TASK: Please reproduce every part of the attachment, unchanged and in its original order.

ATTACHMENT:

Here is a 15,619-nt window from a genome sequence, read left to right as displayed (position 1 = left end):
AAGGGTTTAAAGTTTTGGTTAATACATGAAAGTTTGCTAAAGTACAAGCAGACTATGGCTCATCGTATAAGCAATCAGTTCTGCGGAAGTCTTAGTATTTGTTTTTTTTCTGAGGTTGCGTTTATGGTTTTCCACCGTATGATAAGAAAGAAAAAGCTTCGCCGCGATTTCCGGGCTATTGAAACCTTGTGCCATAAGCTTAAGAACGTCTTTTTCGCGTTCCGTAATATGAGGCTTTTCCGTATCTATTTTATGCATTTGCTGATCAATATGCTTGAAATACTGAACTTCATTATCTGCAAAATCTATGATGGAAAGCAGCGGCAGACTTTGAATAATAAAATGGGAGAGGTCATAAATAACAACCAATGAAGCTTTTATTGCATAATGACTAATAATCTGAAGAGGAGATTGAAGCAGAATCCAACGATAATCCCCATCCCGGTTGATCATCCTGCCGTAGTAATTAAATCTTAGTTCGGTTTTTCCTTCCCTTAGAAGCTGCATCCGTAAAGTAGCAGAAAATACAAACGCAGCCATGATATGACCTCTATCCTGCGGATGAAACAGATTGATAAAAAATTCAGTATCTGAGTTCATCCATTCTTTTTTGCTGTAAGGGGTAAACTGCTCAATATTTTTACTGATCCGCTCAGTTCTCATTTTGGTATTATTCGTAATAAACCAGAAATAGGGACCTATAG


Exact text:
Here is a 15,619-nt window from a genome sequence, read left to right as displayed (position 1 = left end):
AAGGGTTTAAAGTTTTGGTTAATACATGAAAGTTTGCTAAAGTACAAGCAGACTATGGCTCATCGTATAAGCAATCAGTTCTGCGGAAGTCTTAGTATTTGTTTTTTTTCTGAGGTTGCGTTTATGGTTTTCCACCGTATGATAAGAAAGAAAAAGCTTCGCCGCGATTTCCGGGCTATTGAAACCTTGTGCCATAAGCTTAAGAACGTCTTTTTCGCGTTCCGTAATATGAGGCTTTTCCGTATCTATTTTATGCATTTGCTGATCAATATGCTTGAAATACTGAACTTCATTATCTGCAAAATCTATGATGGAAAGCAGCGGCAGACTTTGAATAATAAAATGGGAGAGGTCATAAATAACAACCAATGAAGCTTTTATTGCATAATGACTAATAATCTGAAGAGGAGATTGAAGCAGAATCCAACGATAATCCCCATCCCGGTTGATCATCCTGCCGTAGTAATTAAATCTTAGTTCGGTTTTTCCTTCCCTTAGAAGCTGCATCCGTAAAGTAGCAGAAAATACAAACGCAGCCATGATATGACCTCTATCCTGCGGATGAAACAGATTGATAAAAAATTCAGTATCTGAGTTCATCCATTCTTTTTTGCTGTAAGGGGTAAACTGCTCAATATTTTTACTGATCCGCTCAGTTCTCATTTTGGTATTATTCGTAATAAACCAGAAATAGGGACCTATAG